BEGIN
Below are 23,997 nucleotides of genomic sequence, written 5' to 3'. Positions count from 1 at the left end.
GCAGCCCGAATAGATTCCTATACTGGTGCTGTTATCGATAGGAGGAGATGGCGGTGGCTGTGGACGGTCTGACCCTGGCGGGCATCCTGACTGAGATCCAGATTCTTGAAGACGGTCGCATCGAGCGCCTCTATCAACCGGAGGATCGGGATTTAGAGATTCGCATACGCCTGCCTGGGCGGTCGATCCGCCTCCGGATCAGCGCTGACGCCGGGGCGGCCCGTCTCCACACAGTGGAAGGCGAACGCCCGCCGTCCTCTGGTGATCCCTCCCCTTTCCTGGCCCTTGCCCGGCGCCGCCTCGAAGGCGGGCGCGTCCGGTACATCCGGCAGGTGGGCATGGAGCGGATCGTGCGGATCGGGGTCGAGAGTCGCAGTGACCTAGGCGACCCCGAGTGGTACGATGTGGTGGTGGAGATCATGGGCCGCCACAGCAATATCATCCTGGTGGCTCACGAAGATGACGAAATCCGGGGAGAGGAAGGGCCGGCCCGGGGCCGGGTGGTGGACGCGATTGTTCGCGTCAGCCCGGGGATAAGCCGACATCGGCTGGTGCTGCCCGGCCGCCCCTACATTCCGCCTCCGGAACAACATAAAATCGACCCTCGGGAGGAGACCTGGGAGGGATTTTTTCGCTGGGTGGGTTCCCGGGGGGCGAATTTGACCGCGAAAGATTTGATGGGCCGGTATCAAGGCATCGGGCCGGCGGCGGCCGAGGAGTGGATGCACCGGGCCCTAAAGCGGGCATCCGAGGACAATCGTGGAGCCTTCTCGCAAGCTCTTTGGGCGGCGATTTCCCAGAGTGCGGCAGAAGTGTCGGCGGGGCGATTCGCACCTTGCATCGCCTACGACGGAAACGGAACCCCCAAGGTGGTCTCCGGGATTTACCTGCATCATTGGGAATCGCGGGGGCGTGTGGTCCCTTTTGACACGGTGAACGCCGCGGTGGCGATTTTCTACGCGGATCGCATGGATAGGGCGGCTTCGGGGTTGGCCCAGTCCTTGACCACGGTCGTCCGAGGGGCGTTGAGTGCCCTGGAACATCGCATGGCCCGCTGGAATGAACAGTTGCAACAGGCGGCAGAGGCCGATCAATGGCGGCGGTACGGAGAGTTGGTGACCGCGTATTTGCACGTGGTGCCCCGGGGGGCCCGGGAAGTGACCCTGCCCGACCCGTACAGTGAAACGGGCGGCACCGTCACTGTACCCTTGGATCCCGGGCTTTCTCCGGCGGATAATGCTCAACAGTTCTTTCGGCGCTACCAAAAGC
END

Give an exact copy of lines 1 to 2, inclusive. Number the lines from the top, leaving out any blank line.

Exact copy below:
Below are 23,997 nucleotides of genomic sequence, written 5' to 3'. Positions count from 1 at the left end.
GCAGCCCGAATAGATTCCTATACTGGTGCTGTTATCGATAGGAGGAGATGGCGGTGGCTGTGGACGGTCTGACCCTGGCGGGCATCCTGACTGAGATCCAGATTCTTGAAGACGGTCGCATCGAGCGCCTCTATCAACCGGAGGATCGGGATTTAGAGATTCGCATACGCCTGCCTGGGCGGTCGATCCGCCTCCGGATCAGCGCTGACGCCGGGGCGGCCCGTCTCCACACAGTGGAAGGCGAACGCCCGCCGTCCTCTGGTGATCCCTCCCCTTTCCTGGCCCTTGCCCGGCGCCGCCTCGAAGGCGGGCGCGTCCGGTACATCCGGCAGGTGGGCATGGAGCGGATCGTGCGGATCGGGGTCGAGAGTCGCAGTGACCTAGGCGACCCCGAGTGGTACGATGTGGTGGTGGAGATCATGGGCCGCCACAGCAATATCATCCTGGTGGCTCACGAAGATGACGAAATCCGGGGAGAGGAAGGGCCGGCCCGGGGCCGGGTGGTGGACGCGATTGTTCGCGTCAGCCCGGGGATAAGCCGACATCGGCTGGTGCTGCCCGGCCGCCCCTACATTCCGCCTCCGGAACAACATAAAATCGACCCTCGGGAGGAGACCTGGGAGGGATTTTTTCGCTGGGTGGGTTCCCGGGGGGCGAATTTGACCGCGAAAGATTTGATGGGCCGGTATCAAGGCATCGGGCCGGCGGCGGCCGAGGAGTGGATGCACCGGGCCCTAAAGCGGGCATCCGAGGACAATCGTGGAGCCTTCTCGCAAGCTCTTTGGGCGGCGATTTCCCAGAGTGCGGCAGAAGTGTCGGCGGGGCGATTCGCACCTTGCATCGCCTACGACGGAAACGGAACCCCCAAGGTGGTCTCCGGGATTTACCTGCATCATTGGGAATCGCGGGGGCGTGTGGTCCCTTTTGACACGGTGAACGCCGCGGTGGCGATTTTCTACGCGGATCGCATGGATAGGGCGGCTTCGGGGTTGGCCCAGTCCTTGACCACGGTCGTCCGAGGGGCGTTGAGTGCCCTGGAACATCGCATGGCCCGCTGGAATGAACAGTTGCAACAGGCGGCAGAGGCCGATCAATGGCGGCGGTACGGAGAGTTGGTGACCGCGTATTTGCACGTGGTGCCCCGGGGGGCCCGGGAAGTGACCCTGCCCGACCCGTACAGTGAAACGGGCGGCACCGTCACTGTACCCTTGGATCCCGGGCTTTCTCCGGCGGATAATGCTCAACAGTTCTTTCGGCGCTACCAAAAGC